Exploring metacognitive components of confidence and control in individuals with obsessive-compulsive tendencies

Advah Ben Shachar, Amit Lazarov, Morris Goldsmith, Rani Moran, Reuven Dar

Research output: Contribution to journalArticlepeer-review


Background and objectives: Obsessive-compulsive (OC) patients typically display reduced metacognitive confidence, but findings regarding the scope of this phenomenon and factors that mediate it have been inconsistent. This study aimed to further the understanding of reduced metacognitive confidence in obsessive-compulsive disorder (OCD) by exploring the relationship between metacognitive processes and OC tendencies. Methods: High and low OC participants answered a general-knowledge questionnaire, rated their confidence in each answer, and decided whether or not to report each answer. Results: High and low OC participants did not differ either in their performance (general knowledge) or in their subjective estimations or confidence regarding their performance. The two groups also did not differ in the effectiveness of their metacognitive monitoring or in the relationship between monitoring and report-control decisions (control sensitivity). However, the two groups did differ in response criterion, with high OC participants less willing to report answers held with low-to-medium levels of subjective confidence. Limitations: The study was conducted with non-clinical participants, which limits generalization to OCD. Conclusions: These results suggest that conservative response criterion among OC individuals might be the critical factor underlying feelings of doubt and uncertainty endemic in OCD.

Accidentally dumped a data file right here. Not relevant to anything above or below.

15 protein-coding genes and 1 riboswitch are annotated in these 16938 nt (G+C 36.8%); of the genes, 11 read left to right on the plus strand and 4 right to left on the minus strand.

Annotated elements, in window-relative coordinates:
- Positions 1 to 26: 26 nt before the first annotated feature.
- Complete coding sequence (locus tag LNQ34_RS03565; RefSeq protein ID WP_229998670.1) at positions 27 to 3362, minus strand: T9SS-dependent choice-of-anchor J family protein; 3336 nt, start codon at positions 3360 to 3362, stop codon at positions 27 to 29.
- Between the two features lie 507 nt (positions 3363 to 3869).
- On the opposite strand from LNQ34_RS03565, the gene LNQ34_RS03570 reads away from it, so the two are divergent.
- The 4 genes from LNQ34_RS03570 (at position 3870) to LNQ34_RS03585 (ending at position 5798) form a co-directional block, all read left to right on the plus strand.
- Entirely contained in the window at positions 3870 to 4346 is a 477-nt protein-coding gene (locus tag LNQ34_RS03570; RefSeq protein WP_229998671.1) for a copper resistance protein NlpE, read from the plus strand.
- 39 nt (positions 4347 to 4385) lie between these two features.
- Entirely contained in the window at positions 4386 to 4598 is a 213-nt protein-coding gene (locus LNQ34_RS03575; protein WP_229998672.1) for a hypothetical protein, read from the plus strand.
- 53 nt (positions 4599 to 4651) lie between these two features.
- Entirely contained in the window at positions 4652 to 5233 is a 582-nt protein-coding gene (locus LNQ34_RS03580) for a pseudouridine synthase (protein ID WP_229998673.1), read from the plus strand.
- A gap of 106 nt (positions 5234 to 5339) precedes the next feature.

Original languageEnglish
Pages (from-to)255-261
Number of pages7
JournalJournal of Behavior Therapy and Experimental Psychiatry
Issue number2
StatePublished - 2013


  • Confidence
  • Doubt
  • Metacognition
  • Monitoring
  • Obsessive-compulsive disorder
  • Response criterion

ASJC Scopus subject areas

  • Experimental and Cognitive Psychology
  • Arts and Humanities (miscellaneous)
  • Clinical Psychology
  • Psychiatry and Mental health


Dive into the research topics of 'Exploring metacognitive components of confidence and control in individuals with obsessive-compulsive tendencies'. Together they form a unique fingerprint.

Cite this